transgressors. For he bore the sin of many, and made intercession for the transgressors.
Isaiah sees Jesus identifying with us and our sins. He was numbered with the transgressors, he was counted as one of us. And in bearing our sin we are now counted with him. Jesus bought our freedom through this sacrificial love. Jesus answered back, with his life, that the injustice of the world would not get the final say. Jesus offered love in the midst of his pain, and his love would win the day. The seeds of the transformation of our world leapt to life as Jesus rose from the grave. Jesus conquered sin and death, and made a way for us back to come before God.
In the church today many of us are taught these truths in a way that comes across as a threat, and yet the good news is far more than just whether or not we will get to heaven. The good news is not that we are saved from the fury of hell. The good news is not just some other-worldy “pie in the sky when we die.” The good news is the “steak on the plate while we wait.” We get to taste some of our salvation now.
When our chains are broken we have some work to do, we have a part to play. We become witnesses of what God is doing in us. We become ambassadors who reveal to people that the power of God is still at work. We get to join in with God as he keeps setting people free. We do have the hope of heaven and the hope of resurrection, but we get to share a wonderful life with God now. We find meaning and purpose, something worth living for and worth dying for, an adventure to be lived.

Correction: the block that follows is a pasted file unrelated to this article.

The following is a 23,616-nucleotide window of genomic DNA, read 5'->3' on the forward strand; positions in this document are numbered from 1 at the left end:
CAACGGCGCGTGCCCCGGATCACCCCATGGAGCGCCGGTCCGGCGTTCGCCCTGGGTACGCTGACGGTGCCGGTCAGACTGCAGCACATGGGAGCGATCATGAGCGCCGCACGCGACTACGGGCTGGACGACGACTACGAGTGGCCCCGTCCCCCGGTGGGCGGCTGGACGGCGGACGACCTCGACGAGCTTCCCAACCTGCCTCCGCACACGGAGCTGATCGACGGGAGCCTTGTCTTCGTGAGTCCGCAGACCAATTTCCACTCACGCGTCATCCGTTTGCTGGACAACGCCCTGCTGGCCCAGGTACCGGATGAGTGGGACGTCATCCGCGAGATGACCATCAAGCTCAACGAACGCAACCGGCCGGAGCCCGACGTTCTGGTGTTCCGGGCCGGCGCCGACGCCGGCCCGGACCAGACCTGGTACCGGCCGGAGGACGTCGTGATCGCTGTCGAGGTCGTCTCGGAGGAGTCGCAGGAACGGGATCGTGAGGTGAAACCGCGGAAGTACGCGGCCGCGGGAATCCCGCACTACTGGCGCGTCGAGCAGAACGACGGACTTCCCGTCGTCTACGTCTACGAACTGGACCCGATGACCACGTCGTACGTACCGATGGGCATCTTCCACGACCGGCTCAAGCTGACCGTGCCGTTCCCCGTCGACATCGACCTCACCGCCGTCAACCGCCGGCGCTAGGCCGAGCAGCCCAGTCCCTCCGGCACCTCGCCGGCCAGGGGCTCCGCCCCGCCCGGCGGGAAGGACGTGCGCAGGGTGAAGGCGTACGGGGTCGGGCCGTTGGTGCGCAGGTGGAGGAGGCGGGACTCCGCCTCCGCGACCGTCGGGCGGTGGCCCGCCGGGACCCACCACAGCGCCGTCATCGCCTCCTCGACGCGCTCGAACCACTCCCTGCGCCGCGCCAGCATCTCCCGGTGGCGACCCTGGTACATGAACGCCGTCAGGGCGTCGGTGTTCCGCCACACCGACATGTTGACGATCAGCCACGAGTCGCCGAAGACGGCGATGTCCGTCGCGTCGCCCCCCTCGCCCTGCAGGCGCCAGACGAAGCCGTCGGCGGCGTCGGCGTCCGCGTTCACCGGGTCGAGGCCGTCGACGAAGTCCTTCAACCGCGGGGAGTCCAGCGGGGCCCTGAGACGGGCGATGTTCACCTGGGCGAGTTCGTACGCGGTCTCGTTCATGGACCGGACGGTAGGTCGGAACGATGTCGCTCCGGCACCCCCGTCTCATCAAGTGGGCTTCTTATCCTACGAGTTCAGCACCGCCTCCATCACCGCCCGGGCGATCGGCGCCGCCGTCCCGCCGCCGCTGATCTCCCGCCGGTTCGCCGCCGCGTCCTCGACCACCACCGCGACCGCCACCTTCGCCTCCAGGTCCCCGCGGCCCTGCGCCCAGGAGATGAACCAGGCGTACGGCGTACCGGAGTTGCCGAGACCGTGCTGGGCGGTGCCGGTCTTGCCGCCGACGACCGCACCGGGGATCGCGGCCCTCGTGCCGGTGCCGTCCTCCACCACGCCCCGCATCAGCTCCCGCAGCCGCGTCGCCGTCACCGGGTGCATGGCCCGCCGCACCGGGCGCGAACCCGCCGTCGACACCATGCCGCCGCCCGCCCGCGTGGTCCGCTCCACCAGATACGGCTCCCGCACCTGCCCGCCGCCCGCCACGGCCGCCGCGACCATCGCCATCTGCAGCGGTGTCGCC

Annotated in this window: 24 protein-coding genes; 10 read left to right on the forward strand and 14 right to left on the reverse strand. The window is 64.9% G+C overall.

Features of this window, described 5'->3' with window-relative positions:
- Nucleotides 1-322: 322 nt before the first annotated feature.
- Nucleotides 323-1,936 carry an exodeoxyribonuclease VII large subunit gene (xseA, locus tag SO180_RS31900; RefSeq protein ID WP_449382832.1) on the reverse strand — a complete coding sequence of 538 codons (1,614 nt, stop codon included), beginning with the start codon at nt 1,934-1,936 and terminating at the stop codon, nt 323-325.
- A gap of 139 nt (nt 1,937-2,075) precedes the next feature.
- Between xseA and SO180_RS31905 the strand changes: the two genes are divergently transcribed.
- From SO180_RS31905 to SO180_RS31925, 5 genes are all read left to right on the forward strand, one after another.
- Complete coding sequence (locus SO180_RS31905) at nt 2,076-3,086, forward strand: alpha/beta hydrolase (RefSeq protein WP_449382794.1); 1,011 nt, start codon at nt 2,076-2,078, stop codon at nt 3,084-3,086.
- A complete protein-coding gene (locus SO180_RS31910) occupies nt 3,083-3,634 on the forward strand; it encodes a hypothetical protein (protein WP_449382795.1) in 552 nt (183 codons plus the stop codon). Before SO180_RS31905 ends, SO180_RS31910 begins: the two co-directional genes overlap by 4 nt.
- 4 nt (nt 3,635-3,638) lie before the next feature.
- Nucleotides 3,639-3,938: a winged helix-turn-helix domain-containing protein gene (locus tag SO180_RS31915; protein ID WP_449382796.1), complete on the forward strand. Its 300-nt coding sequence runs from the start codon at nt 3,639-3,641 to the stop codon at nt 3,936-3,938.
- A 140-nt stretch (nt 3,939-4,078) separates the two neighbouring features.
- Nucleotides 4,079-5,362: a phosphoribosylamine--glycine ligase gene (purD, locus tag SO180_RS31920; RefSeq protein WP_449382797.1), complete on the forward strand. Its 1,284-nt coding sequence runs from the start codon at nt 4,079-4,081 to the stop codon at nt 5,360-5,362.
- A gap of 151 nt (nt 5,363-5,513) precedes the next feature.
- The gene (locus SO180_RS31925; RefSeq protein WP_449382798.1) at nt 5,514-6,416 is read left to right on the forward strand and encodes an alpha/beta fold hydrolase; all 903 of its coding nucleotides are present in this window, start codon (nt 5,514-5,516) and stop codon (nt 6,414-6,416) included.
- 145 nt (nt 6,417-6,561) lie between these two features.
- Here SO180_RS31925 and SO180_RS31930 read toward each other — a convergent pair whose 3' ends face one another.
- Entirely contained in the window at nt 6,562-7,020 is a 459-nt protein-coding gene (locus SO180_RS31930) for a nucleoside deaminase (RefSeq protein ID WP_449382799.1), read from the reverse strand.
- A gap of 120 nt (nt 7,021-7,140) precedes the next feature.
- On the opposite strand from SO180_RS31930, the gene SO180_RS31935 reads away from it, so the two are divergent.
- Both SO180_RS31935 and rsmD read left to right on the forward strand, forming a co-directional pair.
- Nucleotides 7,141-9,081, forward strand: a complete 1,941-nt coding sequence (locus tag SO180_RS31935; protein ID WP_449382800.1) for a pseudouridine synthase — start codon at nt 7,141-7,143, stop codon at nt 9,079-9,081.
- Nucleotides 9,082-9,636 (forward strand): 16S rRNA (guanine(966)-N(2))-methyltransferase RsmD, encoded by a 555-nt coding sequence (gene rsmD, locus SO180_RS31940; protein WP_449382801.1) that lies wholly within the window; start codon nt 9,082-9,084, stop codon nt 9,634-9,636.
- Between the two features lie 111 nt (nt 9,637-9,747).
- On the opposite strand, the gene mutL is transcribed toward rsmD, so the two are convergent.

The Christian faith is a living faith, it is not like joining the rotary club where you lift your arm and say a pledge and have a couple meetings once in a while and plan out some good deeds here or there to feel better about your life. As great as the rotary club is this is the church of the living God, where you are invited into a deep relationship of life transforming power and a daily walk with God. Faith isn’t mental assent, like there is some checklist that you just agree with and you’re done. Faith has to be lived, it has to have fruits. It has to come out and show the world the love of God at work in your heart.
Christ died for our sins, He was buried, and He was raised again on the third day. That is the cornerstone, the foundation of our faith. But these are truths that call us to response, they call us to a deep relationship with God; one where he starts to meddle with our lives. What matters most is not what score we would get on some theological final exam as much as that we become obedient to let God make us alive again.